Fidelis of Sigmaringen, P & M

+ Jn 3: 1-8

Now there was a Pharisee named Nicodemus, a ruler of the Jews.

He came to Jesus at night and said to him, “Rabbi, we know that you are a teacher who has come from God, for no one can do these signs that you are doing unless God is with him.”

Jesus answered and said to him, “Amen, amen, I say to you, no one can see the kingdom of God without being born  from above.”

Nicodemus said to him, “How can a person once grown old be born again? Surely he cannot reenter his mother’s womb and be born again, can he?”

Jesus answered, “Amen, amen, I say to you, no one can enter the kingdom of God without being born of water and Spirit.

What is born of flesh is flesh and what is born of spirit is spirit.

Do not be amazed that I told you, ‘You must be born from above.’

The wind blows where it wills, and you can hear the sound it makes, but you do not know where it comes from or where it goes; so it is with everyone who is born of the Spirit.”

The New American Bible

The Catechism of the Catholic Church

 

691 “Holy Spirit” is the proper name of the one whom we adore and glorify with the Father and the Son. The Church has received this name from the Lord and professes it in the Baptism of her new children.

728 Jesus does not reveal the Holy Spirit fully, until he himself has been glorified through his Death and Resurrection. Nevertheless, little by little he alludes to him even in his teaching of the multitudes, as when he reveals that his own flesh will be food for the life of the world. He also alludes to the Spirit in speaking to Nicodemus, to the Samaritan woman, and to those who take part in the feast of Tabernacles. To his disciples he speaks openly of the Spirit in connection with prayer and with the witness they will have to bear.

The term “Spirit” translates the Hebrew word ruah, which, in its primary sense, means breath, air, wind. Jesus indeed uses the sensory image of the wind to suggest to Nicodemus the transcendent newness of him who is personally God’s breath, the divine Spirit.On the other hand, “Spirit” and “Holy” are divine attributes common to the three divine persons. By joining the two terms, Scripture, liturgy, and theological language designate the inexpressible person of the Holy Spirit, without any possible equivocation with other uses of the terms “spirit” and “holy.”

782 The People of God is marked by characteristics that clearly distinguish it from all other religious, ethnic, political, or cultural groups found in history:

– It is the People of God: God is not the property of any one people. But he acquired a people for himself from those who previously were not a people: “a chosen race, a royal priesthood, a holy nation.”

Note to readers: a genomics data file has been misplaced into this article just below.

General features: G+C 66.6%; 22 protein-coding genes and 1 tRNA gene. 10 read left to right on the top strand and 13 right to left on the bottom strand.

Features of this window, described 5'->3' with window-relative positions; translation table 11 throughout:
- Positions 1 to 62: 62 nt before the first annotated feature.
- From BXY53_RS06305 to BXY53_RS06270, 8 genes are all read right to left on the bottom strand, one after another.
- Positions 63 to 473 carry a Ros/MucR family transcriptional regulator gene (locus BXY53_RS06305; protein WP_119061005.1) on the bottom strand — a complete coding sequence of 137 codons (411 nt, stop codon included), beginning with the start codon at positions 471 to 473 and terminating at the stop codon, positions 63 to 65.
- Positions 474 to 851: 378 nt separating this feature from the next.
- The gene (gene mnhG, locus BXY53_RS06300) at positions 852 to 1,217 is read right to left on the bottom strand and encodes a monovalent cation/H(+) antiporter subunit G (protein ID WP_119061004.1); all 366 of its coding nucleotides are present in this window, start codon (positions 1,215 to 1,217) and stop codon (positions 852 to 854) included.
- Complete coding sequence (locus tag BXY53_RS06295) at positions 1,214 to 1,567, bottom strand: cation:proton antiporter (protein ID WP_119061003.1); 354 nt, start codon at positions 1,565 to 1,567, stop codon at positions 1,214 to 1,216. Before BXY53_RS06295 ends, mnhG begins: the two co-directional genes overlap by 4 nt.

– One becomes a member of this people not by a physical birth, but by being “born anew,” a birth “of water and the Spirit,” that is, by faith in Christ, and Baptism.

– This People has for its Head Jesus the Christ (the anointed, the Messiah). Because the same anointing, the Holy Spirit, flows from the head into the body, this is “the messianic people.”

– “The status of this people is that of the dignity and freedom of the sons of God, in whose hearts the Holy Spirit dwells as in a temple.”

– “Its law is the new commandment to love as Christ loved us.”This is the “new” law of the Holy Spirit.

– Its mission is to be salt of the earth and light of the world. This people is “a most sure seed of unity, hope, and salvation for the whole human race.”

– Its destiny, finally, “is the Kingdom of God which has been begun by God himself on earth and which must be further extended until it has been brought to perfection by him at the end of time.”

Fidelis of Sigmaringen

Fidelis of Sigmaringen, O.F.M. Cap. (1577 – 1622) was a Capuchin friar who was a major figure in the Counter-Reformation, and was murdered by his opponents at Seewis im Prättigau, now part of Switzerland. Fidelis was canonized in 1746.

Early Life

He was born Mark Roy or Rey in 1577, in Sigmaringen, a town in modern-day Germany, then under the Principality of Hohenzollern-Sigmaringen. His father’s name was John Rey. He studied law and philosophy at the University of Freiburg.

Roy subsequently taught philosophy at this university, ultimately earning the degree of Doctor of Law. During his time as a student he did not drink wine, and wore a hair-shirt. He was known for his modesty, meekness and chastity.

In 1604, Roy accompanied, as preceptor (teacher-mentor), three young Swabian gentlemen on their travels through the principal parts of Europe. During six years of travel, he attended Mass very frequently. In every town they came to, he visited the hospitals and churches, passed several hours on his knees in the presence of the Blessed Sacrament, and was generous to the poor, sometimes giving them the very clothes off his back.

Upon his return, he practiced law as a counselor or advocate, at Colmar, in Alsace where he came to be known as the ‘poor man’s lawyer’. He scrupulously forbore all invectives, detractions, and whatever might affect the reputation of any adversary. Disenchanted with the evils associated with his profession, he was determined to enter the religious life as a member of the Capuchin friars.

Source: Wikipedia

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